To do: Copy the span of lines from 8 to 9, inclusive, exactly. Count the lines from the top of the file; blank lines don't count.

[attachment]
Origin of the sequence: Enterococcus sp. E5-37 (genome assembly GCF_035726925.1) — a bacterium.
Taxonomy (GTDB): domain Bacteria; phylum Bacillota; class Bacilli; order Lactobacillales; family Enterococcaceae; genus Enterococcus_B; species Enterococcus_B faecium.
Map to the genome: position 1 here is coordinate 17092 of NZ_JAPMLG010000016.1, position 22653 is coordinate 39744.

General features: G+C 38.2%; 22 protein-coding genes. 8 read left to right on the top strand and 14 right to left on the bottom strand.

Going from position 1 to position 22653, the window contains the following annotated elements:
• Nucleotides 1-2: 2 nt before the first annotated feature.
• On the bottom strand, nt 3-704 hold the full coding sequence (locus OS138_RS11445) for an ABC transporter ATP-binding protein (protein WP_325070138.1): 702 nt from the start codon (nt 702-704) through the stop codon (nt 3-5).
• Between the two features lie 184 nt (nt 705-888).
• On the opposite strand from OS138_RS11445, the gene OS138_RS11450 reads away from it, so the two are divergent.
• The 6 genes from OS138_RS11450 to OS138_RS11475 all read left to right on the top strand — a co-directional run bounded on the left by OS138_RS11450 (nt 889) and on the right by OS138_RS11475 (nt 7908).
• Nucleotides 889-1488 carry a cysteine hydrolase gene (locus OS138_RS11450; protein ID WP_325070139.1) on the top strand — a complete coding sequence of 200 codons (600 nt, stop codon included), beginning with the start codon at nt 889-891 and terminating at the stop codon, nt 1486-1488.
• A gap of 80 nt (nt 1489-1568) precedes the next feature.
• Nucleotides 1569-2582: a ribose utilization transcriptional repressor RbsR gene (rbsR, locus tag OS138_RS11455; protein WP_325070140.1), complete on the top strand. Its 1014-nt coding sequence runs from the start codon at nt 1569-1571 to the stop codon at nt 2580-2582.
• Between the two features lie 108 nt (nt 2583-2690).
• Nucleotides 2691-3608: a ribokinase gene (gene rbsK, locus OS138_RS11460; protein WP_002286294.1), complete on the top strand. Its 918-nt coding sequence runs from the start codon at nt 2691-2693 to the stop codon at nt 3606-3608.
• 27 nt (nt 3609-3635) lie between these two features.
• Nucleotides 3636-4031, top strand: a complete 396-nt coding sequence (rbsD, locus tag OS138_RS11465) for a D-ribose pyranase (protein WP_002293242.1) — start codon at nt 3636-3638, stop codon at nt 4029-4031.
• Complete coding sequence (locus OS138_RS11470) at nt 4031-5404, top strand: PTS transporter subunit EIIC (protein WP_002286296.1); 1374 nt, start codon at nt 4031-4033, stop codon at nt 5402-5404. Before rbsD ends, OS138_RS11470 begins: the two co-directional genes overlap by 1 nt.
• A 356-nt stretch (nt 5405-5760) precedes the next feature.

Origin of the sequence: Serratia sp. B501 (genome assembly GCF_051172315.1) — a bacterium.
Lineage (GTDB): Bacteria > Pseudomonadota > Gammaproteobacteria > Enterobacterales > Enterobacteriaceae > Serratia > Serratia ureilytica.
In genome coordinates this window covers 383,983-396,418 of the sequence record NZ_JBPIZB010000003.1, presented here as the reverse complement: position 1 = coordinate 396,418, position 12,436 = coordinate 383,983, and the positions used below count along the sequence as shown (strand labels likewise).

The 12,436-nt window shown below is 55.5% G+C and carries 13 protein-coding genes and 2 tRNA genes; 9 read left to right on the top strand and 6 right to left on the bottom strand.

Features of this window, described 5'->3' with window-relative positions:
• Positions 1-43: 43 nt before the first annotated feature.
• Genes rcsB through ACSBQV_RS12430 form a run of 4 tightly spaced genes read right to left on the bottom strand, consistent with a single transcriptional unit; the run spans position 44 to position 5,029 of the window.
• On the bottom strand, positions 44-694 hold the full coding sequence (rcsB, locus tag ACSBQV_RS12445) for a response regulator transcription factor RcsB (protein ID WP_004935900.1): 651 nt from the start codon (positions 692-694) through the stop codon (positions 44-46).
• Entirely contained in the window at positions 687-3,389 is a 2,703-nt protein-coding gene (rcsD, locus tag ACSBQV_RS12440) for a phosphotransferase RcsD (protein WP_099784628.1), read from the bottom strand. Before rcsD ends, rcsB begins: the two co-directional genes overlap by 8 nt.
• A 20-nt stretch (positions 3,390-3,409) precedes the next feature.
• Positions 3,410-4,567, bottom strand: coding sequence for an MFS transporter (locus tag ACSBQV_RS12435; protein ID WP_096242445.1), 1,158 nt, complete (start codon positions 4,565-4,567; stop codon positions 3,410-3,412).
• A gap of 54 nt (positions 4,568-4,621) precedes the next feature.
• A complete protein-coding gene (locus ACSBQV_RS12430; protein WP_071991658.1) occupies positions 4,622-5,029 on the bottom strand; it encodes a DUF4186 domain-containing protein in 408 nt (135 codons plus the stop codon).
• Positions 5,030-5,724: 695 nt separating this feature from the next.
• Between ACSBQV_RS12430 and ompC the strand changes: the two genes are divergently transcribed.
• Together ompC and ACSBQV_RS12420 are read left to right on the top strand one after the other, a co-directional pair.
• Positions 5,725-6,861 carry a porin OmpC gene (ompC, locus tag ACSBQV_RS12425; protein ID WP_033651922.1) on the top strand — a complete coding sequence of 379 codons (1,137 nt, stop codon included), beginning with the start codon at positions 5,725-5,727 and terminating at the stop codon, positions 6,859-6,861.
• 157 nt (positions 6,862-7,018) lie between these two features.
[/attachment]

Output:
• Between the two features lie 184 nt (nt 705-888).
• On the opposite strand from OS138_RS11445, the gene OS138_RS11450 reads away from it, so the two are divergent.